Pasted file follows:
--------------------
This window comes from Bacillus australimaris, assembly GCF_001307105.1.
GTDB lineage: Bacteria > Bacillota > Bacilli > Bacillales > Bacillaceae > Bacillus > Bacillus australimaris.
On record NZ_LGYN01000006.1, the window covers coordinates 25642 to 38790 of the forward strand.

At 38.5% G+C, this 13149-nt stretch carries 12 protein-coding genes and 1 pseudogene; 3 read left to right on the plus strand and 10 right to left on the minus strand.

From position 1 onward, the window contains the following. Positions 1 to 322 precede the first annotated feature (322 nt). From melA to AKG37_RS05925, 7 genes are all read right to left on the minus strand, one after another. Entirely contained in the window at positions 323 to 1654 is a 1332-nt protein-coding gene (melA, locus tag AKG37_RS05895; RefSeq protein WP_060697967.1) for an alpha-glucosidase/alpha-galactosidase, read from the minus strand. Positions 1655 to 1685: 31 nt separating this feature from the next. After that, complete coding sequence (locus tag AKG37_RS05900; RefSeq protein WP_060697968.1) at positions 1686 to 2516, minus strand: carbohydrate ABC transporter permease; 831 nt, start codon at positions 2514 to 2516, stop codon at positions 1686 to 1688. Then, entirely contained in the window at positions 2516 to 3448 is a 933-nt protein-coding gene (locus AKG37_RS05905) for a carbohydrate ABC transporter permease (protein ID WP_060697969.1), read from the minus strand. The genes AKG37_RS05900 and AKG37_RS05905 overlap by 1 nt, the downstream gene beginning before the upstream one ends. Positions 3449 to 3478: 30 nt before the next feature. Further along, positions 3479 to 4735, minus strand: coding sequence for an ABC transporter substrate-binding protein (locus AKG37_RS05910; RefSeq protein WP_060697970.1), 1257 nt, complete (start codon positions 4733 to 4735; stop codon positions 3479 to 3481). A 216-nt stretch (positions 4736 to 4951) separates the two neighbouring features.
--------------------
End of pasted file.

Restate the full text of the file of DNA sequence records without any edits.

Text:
This window comes from Bacillus australimaris, assembly GCF_001307105.1.
GTDB lineage: Bacteria > Bacillota > Bacilli > Bacillales > Bacillaceae > Bacillus > Bacillus australimaris.
On record NZ_LGYN01000006.1, the window covers coordinates 25642 to 38790 of the forward strand.

At 38.5% G+C, this 13149-nt stretch carries 12 protein-coding genes and 1 pseudogene; 3 read left to right on the plus strand and 10 right to left on the minus strand.

From position 1 onward, the window contains the following. Positions 1 to 322 precede the first annotated feature (322 nt). From melA to AKG37_RS05925, 7 genes are all read right to left on the minus strand, one after another. Entirely contained in the window at positions 323 to 1654 is a 1332-nt protein-coding gene (melA, locus tag AKG37_RS05895; RefSeq protein WP_060697967.1) for an alpha-glucosidase/alpha-galactosidase, read from the minus strand. Positions 1655 to 1685: 31 nt separating this feature from the next. After that, complete coding sequence (locus tag AKG37_RS05900; RefSeq protein WP_060697968.1) at positions 1686 to 2516, minus strand: carbohydrate ABC transporter permease; 831 nt, start codon at positions 2514 to 2516, stop codon at positions 1686 to 1688. Then, entirely contained in the window at positions 2516 to 3448 is a 933-nt protein-coding gene (locus AKG37_RS05905) for a carbohydrate ABC transporter permease (protein ID WP_060697969.1), read from the minus strand. The genes AKG37_RS05900 and AKG37_RS05905 overlap by 1 nt, the downstream gene beginning before the upstream one ends. Positions 3449 to 3478: 30 nt before the next feature. Further along, positions 3479 to 4735, minus strand: coding sequence for an ABC transporter substrate-binding protein (locus AKG37_RS05910; RefSeq protein WP_060697970.1), 1257 nt, complete (start codon positions 4733 to 4735; stop codon positions 3479 to 3481). A 216-nt stretch (positions 4736 to 4951) separates the two neighbouring features.